LOUIS Bacon’s Moore Bahamas Foundation has announced that a substantial share of its $250,000 commitment to the islands of the southern Bahamas devastated by Hurricane Joaquin would go to helping children and teachers return to the classroom and begin to regain a sense of normalcy by supporting the replacement of destroyed school supplies.
The Foundation will award $50,000 to the Bahamas Reef Environment Educational Foundation (BREEF) to re-equip students with individual supplies and re-stock classrooms in Acklins, Crooked Island, San Salvador, Long Island and Rum Cay with collateral including marine-related posters, books and information intrinsically linked with lives on islands where fishing and the surrounding waters are critical to livelihood and at the core of the island culture.
Some schools were totally destroyed, others suffered roof damage or windows blown out. Even in school buildings still standing and in need of basic repairs, almost all equipment was flooded or washed away.
“In the weeks following the hurricane, it became apparent that to regain any sense of normalcy it was critical to get children back into classrooms,” said Mr Bacon. “While the government of The Bahamas was and is doing all it can, one of our long-time partners in the conservation movement, Bahamas Reef Environment Educational Foundation (BREEF), proposed assisting officials by providing chests of supplies and we are very proud to support them in this effort.”
BREEF’s Executive Director Casuarina McKinney-Lambert said there are approximately 125 teachers in 19 schools on the affected islands and most schools need to replace all supplies and other educational content, particularly related to marine conservation. “BREEF has had a long-standing relationship with teachers and schools in these islands and previous grants from The Moore Bahamas Foundation in support of BREEF’s Field Education Programme have contributed to providing supplies and resources to these special remote communities over the years,” she said.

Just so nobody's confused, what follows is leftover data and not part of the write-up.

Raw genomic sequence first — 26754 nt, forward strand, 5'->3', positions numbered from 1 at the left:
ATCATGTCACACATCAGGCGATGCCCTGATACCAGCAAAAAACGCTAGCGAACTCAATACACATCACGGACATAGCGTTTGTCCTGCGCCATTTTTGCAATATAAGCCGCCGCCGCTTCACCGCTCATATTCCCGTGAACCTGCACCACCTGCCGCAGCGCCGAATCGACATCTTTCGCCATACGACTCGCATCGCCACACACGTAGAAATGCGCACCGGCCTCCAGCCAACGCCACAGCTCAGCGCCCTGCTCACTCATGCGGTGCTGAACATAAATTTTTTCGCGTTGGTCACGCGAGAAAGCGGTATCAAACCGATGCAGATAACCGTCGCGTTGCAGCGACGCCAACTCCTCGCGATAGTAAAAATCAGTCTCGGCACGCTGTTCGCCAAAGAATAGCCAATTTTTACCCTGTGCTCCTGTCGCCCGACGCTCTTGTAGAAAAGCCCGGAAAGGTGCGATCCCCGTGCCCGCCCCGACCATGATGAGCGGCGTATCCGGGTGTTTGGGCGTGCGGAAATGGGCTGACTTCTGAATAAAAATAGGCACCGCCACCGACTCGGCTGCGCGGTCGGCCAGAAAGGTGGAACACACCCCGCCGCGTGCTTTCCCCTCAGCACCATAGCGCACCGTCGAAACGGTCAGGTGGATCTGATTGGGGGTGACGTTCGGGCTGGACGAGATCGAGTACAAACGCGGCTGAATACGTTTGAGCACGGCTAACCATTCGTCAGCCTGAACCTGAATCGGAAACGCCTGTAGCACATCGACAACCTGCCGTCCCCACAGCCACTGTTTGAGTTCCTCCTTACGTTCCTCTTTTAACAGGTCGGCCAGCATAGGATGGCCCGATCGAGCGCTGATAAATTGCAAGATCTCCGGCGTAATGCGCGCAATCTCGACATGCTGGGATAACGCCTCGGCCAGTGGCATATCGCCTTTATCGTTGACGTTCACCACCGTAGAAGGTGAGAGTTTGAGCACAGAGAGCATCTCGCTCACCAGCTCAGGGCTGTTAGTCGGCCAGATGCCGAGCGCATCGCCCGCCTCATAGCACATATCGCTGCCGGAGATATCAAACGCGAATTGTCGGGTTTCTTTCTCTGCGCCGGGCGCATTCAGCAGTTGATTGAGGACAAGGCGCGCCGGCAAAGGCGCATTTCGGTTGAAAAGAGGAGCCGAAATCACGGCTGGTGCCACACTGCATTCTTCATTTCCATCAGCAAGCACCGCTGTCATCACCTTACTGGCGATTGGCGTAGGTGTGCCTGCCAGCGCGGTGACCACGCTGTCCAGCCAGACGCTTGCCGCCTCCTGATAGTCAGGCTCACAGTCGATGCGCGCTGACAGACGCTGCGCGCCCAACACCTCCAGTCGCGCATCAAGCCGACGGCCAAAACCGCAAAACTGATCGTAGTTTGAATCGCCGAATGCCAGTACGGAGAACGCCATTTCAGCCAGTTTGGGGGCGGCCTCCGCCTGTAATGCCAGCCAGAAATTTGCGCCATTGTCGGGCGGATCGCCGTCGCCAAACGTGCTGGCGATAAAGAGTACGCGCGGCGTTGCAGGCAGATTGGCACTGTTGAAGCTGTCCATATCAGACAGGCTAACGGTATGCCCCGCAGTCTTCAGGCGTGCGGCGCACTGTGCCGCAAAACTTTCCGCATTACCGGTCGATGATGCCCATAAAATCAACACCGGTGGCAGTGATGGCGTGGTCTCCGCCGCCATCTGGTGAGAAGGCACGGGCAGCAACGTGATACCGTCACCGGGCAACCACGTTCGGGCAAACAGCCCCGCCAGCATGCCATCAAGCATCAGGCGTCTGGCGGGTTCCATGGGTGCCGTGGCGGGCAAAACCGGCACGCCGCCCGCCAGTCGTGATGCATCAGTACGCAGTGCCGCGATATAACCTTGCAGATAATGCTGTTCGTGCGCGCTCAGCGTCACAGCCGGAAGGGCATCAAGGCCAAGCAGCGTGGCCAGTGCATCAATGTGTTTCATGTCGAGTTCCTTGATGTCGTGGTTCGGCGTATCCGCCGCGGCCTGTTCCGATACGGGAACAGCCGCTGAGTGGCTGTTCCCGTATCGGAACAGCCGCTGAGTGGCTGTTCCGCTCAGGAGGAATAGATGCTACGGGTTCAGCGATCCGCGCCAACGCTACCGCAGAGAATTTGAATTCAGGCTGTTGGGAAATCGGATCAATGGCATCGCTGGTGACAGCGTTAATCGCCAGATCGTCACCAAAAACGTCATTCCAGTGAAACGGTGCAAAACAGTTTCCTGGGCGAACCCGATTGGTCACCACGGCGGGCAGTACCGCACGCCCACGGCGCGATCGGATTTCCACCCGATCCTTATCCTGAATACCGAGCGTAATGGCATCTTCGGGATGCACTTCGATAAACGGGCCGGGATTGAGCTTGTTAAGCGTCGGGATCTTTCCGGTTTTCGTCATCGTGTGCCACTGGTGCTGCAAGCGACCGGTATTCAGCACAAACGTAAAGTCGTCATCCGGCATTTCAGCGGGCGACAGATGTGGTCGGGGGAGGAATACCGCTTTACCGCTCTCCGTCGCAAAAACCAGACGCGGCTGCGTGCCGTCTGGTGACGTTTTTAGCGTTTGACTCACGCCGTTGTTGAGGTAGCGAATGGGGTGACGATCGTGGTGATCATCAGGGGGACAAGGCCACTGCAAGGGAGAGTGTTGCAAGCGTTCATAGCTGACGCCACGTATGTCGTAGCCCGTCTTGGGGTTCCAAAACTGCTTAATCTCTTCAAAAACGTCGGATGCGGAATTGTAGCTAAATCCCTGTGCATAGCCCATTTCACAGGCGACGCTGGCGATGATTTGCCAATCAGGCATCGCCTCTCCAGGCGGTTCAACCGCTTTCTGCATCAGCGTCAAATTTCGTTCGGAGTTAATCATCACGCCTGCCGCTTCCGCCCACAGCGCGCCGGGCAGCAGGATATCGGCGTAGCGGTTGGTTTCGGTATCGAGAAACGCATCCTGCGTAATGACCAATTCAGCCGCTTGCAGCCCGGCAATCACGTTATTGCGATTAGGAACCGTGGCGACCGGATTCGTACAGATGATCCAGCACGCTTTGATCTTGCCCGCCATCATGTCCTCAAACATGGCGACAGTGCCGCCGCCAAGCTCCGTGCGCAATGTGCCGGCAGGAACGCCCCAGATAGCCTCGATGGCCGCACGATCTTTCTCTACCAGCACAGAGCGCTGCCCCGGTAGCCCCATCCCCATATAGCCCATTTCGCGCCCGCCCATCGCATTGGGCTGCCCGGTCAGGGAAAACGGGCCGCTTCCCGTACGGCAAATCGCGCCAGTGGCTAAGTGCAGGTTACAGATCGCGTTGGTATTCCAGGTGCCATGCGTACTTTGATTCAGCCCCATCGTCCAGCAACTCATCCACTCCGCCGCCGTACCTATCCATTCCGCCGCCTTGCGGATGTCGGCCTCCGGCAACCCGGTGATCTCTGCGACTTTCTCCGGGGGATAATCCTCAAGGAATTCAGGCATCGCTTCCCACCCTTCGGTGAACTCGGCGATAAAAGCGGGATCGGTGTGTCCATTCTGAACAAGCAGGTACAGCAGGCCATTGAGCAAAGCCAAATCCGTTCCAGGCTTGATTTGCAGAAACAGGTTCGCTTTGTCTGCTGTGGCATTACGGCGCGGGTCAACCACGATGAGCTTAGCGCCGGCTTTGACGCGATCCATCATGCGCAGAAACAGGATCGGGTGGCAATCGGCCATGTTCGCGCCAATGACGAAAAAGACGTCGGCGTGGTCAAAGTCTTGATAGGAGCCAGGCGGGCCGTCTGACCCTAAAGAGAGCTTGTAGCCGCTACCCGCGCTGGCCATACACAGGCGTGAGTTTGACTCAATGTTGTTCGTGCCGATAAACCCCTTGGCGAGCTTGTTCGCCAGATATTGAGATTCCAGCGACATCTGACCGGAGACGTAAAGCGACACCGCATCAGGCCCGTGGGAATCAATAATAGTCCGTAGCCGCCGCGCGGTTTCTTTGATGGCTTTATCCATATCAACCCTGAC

“Due to the hurricane, many of these supplies and educational resources have been completely destroyed and we propose to assist with replacing them to get the schools and communities back on their feet.”
The contribution to BREEF this week follows last week’s announcement of a $120,000 grant to the Rotary Clubs of The Bahamas and the Bahamas Chamber of Commerce and Employers’ Confederation for Rebuild Bahamas, a long-term project for the restoration of commerce and provision of clean drinking water.
An announcement of the final recipient of the $250,000 pledged by the Foundation is expected to be made in the next week.
The MBF, the Bahamas affiliate of the Moore Charitable Foundation founded by Mr Bacon in 1992, seeks to promote environmental education to encourage protection of the diverse and fragile marine environment that constitutes 90 per cent of the island nation. MBF supports marine education programmes that prove successful in building awareness, particularly among students, about the importance of preserving precious marine and land resources.